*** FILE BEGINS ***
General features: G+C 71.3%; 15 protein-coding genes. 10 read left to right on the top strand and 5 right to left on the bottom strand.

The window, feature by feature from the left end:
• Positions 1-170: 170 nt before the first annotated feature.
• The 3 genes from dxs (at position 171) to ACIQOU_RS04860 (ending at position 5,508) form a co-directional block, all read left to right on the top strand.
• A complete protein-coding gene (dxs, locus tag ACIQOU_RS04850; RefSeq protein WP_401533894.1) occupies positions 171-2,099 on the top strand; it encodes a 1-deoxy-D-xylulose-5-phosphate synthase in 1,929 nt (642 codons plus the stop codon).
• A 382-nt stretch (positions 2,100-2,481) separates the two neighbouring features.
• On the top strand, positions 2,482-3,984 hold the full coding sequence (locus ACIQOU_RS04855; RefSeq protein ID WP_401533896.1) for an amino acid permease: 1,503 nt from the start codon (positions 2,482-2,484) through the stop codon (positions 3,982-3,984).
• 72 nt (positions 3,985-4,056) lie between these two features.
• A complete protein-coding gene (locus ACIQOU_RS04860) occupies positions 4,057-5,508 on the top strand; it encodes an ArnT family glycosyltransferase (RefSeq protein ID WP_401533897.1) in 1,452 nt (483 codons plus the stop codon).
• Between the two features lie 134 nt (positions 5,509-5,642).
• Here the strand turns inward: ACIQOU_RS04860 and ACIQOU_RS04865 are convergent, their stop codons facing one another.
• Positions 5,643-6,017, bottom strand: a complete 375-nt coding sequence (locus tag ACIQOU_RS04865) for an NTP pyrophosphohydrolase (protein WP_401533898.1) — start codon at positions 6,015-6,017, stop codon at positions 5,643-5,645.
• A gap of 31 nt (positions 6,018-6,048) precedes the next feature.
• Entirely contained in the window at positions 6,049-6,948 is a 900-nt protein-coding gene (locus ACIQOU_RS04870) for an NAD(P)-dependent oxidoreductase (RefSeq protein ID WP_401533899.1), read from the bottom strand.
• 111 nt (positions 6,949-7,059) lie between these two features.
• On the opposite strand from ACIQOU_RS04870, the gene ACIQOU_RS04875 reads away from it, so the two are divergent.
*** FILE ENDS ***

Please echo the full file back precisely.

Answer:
General features: G+C 71.3%; 15 protein-coding genes. 10 read left to right on the top strand and 5 right to left on the bottom strand.

The window, feature by feature from the left end:
• Positions 1-170: 170 nt before the first annotated feature.
• The 3 genes from dxs (at position 171) to ACIQOU_RS04860 (ending at position 5,508) form a co-directional block, all read left to right on the top strand.
• A complete protein-coding gene (dxs, locus tag ACIQOU_RS04850; RefSeq protein WP_401533894.1) occupies positions 171-2,099 on the top strand; it encodes a 1-deoxy-D-xylulose-5-phosphate synthase in 1,929 nt (642 codons plus the stop codon).
• A 382-nt stretch (positions 2,100-2,481) separates the two neighbouring features.
• On the top strand, positions 2,482-3,984 hold the full coding sequence (locus ACIQOU_RS04855; RefSeq protein ID WP_401533896.1) for an amino acid permease: 1,503 nt from the start codon (positions 2,482-2,484) through the stop codon (positions 3,982-3,984).
• 72 nt (positions 3,985-4,056) lie between these two features.
• A complete protein-coding gene (locus ACIQOU_RS04860) occupies positions 4,057-5,508 on the top strand; it encodes an ArnT family glycosyltransferase (RefSeq protein ID WP_401533897.1) in 1,452 nt (483 codons plus the stop codon).
• Between the two features lie 134 nt (positions 5,509-5,642).
• Here the strand turns inward: ACIQOU_RS04860 and ACIQOU_RS04865 are convergent, their stop codons facing one another.
• Positions 5,643-6,017, bottom strand: a complete 375-nt coding sequence (locus tag ACIQOU_RS04865) for an NTP pyrophosphohydrolase (protein WP_401533898.1) — start codon at positions 6,015-6,017, stop codon at positions 5,643-5,645.
• A gap of 31 nt (positions 6,018-6,048) precedes the next feature.
• Entirely contained in the window at positions 6,049-6,948 is a 900-nt protein-coding gene (locus ACIQOU_RS04870) for an NAD(P)-dependent oxidoreductase (RefSeq protein ID WP_401533899.1), read from the bottom strand.
• 111 nt (positions 6,949-7,059) lie between these two features.
• On the opposite strand from ACIQOU_RS04870, the gene ACIQOU_RS04875 reads away from it, so the two are divergent.